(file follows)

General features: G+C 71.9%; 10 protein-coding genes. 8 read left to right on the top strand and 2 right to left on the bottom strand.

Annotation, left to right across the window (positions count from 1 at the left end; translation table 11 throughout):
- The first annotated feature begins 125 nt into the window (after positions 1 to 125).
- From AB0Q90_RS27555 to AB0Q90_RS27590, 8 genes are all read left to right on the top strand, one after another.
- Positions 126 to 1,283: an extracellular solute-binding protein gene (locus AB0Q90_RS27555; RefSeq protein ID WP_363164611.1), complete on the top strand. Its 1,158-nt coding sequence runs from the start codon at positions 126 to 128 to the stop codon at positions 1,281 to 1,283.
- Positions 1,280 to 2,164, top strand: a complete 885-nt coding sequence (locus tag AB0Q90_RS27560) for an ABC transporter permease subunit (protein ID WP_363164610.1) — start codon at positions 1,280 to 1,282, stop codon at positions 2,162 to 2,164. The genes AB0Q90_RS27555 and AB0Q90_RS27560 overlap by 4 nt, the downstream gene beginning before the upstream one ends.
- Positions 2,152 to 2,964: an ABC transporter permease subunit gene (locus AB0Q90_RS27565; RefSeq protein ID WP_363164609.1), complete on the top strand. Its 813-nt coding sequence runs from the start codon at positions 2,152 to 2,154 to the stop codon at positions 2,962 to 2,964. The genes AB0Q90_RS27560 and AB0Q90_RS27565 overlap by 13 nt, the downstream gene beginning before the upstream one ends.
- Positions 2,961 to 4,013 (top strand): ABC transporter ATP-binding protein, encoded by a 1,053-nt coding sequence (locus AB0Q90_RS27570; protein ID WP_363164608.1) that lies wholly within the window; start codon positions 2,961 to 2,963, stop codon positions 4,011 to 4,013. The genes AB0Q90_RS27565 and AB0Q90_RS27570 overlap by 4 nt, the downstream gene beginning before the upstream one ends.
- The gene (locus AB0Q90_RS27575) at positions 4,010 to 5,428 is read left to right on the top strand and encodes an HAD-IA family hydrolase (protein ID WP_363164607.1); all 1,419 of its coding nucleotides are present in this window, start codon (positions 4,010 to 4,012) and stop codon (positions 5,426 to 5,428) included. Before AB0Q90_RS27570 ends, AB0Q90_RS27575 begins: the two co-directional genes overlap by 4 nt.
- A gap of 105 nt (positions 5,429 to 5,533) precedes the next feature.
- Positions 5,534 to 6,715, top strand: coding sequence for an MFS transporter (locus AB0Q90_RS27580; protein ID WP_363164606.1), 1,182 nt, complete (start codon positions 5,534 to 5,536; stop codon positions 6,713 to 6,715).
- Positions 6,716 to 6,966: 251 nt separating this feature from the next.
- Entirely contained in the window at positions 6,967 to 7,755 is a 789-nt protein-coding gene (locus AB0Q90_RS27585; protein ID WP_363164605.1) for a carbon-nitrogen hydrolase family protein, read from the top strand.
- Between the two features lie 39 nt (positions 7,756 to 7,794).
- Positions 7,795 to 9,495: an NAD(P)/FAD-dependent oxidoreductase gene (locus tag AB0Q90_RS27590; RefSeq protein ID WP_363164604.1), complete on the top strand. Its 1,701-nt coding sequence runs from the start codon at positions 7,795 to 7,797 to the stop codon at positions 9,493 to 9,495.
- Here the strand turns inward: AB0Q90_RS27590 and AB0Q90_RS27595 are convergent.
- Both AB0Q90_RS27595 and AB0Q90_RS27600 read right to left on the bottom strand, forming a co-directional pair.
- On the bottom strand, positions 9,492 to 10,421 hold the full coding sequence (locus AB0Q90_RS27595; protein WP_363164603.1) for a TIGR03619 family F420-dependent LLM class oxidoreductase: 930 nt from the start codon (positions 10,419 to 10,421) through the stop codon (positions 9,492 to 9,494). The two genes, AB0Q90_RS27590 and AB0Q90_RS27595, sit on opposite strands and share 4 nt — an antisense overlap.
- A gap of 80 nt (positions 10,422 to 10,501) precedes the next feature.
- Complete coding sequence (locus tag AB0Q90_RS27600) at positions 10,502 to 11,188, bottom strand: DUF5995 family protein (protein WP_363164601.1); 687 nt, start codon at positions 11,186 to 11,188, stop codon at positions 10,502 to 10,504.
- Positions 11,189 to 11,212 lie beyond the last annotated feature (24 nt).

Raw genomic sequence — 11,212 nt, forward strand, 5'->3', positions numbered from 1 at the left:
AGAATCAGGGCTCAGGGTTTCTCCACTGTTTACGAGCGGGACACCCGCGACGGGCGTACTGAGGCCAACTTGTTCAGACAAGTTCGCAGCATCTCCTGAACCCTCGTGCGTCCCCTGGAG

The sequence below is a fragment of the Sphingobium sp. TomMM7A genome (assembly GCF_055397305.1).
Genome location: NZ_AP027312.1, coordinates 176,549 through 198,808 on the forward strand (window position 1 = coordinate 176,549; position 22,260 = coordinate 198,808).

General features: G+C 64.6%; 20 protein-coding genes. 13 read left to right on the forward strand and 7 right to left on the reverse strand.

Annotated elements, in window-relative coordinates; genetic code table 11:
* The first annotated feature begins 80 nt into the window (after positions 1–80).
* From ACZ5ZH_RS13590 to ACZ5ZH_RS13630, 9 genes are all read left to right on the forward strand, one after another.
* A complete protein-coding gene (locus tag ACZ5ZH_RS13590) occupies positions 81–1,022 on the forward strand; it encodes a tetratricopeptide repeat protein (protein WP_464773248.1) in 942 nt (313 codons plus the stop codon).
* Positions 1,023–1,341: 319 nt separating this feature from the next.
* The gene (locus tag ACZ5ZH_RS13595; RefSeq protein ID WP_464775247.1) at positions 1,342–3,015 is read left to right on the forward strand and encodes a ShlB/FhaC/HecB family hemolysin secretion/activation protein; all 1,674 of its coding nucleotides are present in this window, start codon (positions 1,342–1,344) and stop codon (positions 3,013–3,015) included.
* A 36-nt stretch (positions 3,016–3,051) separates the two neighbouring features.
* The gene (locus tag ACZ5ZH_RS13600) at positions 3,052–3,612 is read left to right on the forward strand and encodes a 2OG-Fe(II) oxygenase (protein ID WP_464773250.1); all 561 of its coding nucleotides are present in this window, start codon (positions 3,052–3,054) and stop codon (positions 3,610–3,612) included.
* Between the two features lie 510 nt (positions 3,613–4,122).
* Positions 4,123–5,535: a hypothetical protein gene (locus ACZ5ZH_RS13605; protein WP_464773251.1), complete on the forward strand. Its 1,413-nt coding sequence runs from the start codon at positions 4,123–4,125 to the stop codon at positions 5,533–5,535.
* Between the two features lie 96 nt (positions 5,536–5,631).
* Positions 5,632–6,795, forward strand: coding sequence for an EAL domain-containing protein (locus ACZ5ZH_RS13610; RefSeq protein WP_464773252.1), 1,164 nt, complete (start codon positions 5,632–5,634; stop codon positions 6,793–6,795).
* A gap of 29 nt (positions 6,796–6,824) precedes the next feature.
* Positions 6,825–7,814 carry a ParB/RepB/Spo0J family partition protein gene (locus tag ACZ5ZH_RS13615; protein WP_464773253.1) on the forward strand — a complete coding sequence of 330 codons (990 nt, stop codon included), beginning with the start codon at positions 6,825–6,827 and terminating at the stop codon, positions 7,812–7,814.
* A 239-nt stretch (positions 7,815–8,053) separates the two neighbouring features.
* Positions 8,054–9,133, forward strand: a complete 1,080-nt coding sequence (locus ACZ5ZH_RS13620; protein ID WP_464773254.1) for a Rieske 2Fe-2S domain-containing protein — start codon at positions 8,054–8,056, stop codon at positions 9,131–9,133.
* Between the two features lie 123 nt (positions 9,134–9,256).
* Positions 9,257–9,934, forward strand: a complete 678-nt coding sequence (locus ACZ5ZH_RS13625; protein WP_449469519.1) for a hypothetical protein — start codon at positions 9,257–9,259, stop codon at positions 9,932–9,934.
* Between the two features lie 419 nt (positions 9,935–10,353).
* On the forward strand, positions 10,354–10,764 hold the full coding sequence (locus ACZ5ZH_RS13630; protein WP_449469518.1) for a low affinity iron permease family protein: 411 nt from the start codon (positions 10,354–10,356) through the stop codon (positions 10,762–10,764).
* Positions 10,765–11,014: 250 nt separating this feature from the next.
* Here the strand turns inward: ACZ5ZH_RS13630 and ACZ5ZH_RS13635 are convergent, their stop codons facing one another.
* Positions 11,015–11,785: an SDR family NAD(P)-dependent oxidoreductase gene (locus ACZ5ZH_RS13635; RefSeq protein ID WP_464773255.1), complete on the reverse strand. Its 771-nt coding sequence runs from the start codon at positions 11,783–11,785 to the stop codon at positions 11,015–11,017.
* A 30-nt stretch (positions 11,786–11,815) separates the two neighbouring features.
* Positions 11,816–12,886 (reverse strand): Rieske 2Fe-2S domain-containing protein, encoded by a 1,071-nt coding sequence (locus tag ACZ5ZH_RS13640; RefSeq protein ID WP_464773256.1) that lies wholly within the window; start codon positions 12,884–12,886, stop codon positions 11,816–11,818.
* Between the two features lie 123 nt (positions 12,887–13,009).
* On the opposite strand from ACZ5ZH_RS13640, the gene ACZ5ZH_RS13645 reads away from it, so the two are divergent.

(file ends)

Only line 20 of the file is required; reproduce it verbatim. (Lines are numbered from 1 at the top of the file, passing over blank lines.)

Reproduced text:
- Complete coding sequence (locus tag AB0Q90_RS27600) at positions 10,502 to 11,188, bottom strand: DUF5995 family protein (protein WP_363164601.1); 687 nt, start codon at positions 11,186 to 11,188, stop codon at positions 10,502 to 10,504.